Wide Angles is a 70-minute suite spotlighting Michael Brecker's electrifying tenor saxophone accompanied by a 15-piece chamber jazz group. Each of the 10 compositions (all by Brecker except one cowritten with George Whitty and one by Don Grolnick) serves as an extended showcase for Brecker's tenor in its various manifestations-at times driving and fiery, at times poignant and gentle, always emotion-charged and technically prodigious.
Along with moments of genuine creativity many of the tenorist's signature phrases are present, for sure. But after all, they are his own creations, copied by countless others. Brecker's sophisticated compositions cover a wide range of moods, from the reflective to the frenetic, including some infectious, toe-tapping funk. With four strings, trumpet, trombone, French horn, flute/alto flute, oboe/English horn and clarinet/bass clarinet over a rhythm section of guitar, bass, drums and percussion, arranger/orchestrater Gil Goldstein had a broad palette with which to produce a variety of fascinating and engaging settings, some of which suggest contemporary classical influences. And the consummate ensemble performers execute the sometimes-difficult arrangements flawlessly, with bass clarinetist Iain Dixon especially impressive. Except for an occasional improvised solo by an orchestra member (bassist John Patitucci, trumpeter Alex "Sasha" Sipiagin, trombonist Robin Eubanks, guitarist Adam Rogers), the ensemble is there simply to provide a backdrop for Brecker's horn.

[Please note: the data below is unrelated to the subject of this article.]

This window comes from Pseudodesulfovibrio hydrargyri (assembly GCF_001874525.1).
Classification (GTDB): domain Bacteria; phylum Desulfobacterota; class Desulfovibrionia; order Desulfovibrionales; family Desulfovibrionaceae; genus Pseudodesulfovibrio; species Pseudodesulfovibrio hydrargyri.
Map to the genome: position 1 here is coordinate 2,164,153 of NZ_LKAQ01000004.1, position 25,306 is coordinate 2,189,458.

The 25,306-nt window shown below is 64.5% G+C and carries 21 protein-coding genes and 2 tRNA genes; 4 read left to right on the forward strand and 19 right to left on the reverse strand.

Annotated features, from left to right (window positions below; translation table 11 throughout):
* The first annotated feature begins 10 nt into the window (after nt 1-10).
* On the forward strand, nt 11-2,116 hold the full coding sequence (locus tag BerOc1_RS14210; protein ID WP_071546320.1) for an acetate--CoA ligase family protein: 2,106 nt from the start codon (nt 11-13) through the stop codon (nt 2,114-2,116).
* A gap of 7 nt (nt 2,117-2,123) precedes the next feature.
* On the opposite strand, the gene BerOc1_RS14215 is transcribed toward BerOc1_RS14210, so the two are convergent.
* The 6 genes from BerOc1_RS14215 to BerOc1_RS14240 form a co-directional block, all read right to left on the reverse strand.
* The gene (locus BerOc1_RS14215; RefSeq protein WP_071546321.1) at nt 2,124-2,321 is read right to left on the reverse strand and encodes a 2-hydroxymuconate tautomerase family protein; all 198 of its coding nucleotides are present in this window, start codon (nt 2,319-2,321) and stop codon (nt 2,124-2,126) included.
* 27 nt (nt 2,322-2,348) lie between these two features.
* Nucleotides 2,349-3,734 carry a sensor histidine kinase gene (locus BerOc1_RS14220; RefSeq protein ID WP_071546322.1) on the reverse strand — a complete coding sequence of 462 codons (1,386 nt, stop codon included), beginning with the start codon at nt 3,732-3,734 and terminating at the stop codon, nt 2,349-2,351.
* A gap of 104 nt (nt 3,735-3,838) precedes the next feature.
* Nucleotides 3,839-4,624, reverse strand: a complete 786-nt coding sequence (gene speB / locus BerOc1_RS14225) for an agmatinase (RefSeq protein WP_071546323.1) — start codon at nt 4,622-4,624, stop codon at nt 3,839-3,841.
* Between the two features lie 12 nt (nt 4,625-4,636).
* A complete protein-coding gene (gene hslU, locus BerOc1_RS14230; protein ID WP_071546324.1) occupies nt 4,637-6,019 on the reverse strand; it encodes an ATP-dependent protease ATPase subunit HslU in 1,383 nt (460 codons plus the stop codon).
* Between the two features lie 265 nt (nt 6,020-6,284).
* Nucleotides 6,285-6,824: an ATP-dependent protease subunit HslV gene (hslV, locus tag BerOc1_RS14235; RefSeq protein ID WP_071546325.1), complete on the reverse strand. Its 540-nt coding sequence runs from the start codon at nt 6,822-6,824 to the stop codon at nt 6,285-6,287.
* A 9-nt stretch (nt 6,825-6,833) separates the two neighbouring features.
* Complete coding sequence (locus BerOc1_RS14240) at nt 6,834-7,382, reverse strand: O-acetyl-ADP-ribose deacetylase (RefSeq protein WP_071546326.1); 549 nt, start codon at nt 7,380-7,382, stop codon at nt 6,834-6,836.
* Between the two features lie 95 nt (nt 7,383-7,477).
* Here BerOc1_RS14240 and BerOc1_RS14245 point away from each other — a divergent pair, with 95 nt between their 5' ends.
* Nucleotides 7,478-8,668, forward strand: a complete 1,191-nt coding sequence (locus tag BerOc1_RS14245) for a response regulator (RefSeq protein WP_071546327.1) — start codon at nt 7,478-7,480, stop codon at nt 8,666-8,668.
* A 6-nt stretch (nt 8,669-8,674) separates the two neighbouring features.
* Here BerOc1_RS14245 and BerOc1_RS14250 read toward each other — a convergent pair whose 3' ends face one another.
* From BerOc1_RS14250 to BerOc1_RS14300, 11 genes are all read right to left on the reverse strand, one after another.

Listeners who admire Michael Brecker's playing will find in Wide Angles a rich bounty.